OPINION

Underlying questions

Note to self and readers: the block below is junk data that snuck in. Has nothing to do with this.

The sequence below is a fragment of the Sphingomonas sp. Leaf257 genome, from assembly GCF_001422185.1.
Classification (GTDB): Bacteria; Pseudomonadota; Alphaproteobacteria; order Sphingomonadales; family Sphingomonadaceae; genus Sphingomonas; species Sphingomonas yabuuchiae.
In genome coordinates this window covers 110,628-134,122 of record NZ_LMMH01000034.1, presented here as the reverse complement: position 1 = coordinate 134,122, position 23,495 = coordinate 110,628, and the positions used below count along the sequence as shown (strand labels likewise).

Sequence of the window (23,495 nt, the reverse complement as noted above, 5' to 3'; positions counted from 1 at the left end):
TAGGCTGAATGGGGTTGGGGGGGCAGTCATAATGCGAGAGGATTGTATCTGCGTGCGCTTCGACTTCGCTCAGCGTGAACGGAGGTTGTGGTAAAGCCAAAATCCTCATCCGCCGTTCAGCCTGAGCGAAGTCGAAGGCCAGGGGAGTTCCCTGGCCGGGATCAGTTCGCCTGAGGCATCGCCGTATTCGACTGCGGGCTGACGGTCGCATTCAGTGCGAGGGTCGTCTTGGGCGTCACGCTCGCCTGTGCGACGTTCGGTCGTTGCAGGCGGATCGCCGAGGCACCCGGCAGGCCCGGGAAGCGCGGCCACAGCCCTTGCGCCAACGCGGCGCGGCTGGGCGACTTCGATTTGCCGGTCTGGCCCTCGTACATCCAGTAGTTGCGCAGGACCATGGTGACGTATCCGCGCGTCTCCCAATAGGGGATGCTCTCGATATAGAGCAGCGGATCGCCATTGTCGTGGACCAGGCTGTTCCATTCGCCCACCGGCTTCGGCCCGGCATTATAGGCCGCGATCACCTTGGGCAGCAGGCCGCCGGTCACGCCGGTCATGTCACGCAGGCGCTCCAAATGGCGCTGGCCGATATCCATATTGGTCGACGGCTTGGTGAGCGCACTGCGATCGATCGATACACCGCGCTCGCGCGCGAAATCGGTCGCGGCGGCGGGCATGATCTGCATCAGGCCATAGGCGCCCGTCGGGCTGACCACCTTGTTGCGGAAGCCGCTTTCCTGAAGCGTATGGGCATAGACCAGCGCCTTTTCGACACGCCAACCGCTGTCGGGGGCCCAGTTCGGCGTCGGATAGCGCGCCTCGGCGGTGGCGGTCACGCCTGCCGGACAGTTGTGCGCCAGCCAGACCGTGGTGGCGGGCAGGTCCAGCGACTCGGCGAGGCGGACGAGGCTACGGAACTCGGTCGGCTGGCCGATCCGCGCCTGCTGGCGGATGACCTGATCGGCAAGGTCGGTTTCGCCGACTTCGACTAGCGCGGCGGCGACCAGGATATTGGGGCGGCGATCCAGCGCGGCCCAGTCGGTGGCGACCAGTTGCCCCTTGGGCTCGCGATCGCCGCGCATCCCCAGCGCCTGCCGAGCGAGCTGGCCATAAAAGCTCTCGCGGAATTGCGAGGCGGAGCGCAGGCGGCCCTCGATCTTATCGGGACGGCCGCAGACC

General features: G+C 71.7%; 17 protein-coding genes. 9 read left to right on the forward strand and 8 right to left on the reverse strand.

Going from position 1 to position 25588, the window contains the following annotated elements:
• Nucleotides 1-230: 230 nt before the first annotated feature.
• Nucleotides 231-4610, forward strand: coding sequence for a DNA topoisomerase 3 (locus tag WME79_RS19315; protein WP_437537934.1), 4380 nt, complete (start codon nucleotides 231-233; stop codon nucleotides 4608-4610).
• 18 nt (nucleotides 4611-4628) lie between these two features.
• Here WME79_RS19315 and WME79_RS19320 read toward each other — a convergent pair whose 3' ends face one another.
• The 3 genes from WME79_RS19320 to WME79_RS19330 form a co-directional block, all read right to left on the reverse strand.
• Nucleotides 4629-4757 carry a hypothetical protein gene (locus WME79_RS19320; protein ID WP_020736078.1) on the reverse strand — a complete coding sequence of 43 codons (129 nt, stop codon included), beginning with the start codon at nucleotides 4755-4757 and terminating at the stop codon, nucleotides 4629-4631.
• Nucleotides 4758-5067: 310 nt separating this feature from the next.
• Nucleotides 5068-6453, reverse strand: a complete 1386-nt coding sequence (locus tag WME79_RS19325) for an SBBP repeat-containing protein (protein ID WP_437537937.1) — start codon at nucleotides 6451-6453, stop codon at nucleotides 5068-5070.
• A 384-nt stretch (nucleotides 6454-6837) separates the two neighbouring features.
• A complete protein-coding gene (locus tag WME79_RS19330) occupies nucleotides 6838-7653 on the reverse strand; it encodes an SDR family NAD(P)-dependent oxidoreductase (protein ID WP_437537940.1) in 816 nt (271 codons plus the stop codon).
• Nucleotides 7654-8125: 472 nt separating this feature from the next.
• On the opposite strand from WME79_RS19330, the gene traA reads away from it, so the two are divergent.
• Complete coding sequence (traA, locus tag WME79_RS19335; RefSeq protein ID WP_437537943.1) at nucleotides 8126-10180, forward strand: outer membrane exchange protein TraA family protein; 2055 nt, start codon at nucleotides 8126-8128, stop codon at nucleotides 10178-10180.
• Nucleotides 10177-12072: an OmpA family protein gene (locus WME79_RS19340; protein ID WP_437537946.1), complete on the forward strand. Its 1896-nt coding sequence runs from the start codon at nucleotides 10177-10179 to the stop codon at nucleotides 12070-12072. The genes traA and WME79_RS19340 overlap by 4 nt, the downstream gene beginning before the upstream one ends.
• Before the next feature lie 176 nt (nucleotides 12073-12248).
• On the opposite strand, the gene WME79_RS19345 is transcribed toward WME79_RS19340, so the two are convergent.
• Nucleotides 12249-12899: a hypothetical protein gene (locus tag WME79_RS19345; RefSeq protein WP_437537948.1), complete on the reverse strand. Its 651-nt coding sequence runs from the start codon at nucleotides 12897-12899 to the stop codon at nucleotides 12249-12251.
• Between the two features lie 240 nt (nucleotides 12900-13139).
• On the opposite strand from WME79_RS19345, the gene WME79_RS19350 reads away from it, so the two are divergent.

Several aspects of Russian President Vladimir Putin’s visit to Athens have been mentioned by commentators but not sufficiently assessed. First, it became clear that Russia is not yet fully accustomed to its new global role. Moscow does seem to have accepted the US as the sole superpower and it has finally shifted its primary focus to economic restructuring as a basis for regenerating its international influence. This factor places Russia’s interest in the Greek market, and particularly the energy sector, in a new light. Oil, natural gas and electricity form an interrelated sector which clearly interests the Russian leadership. Everything seems to suggest that this is the idea that Putin sold to the Greek political leadership. The Russian president is clearly interested in Greece as it is an advanced and stable country in the broader Balkan peninsula, a eurozone member that can constitute a solid basis for the penetration of Russian interests in other spheres with good development prospects. The question is whether the Greek government has mapped out a specific strategy for this kind of development. Will the Greek government, for example, sign long-term deals for the supply of oil and natural gas, which apart from covering its consumer needs will also transform it into a country with substantial reserves? And if this was agreed, what would be the role of Hellenic Petroleum and the gas company (DEPA)? Will they remain in the public sector, seek out strategic partnerships, merge with private groups, establish alliances in Europe, or try to expand in the wider Balkans region and the Mediterranean? Will the power industry be connected to the above and what will the role of the Public Power Corporation (PPC) be? How many power-production units will be created, and could Greece perhaps become an energy hub capable of covering the needs of Bulgaria, which will soon have to shut down the dangerous Kozlodui nuclear plant? Will Greece exploit lignite, a cheap raw material which allows PPC to produce electrical currency at a far lower price than does Italy? These are all underlying but crucial questions that transcend the formalities of Putin’s visit. For the time being, however, they remain unanswered. Putin expressed hope that «there will be a response» from Greek business. «Some Russian companies feel especially comfortable in Europe, have sufficient self-confidence and are ready to take part in the liberalization of markets and the energy sector,» he said.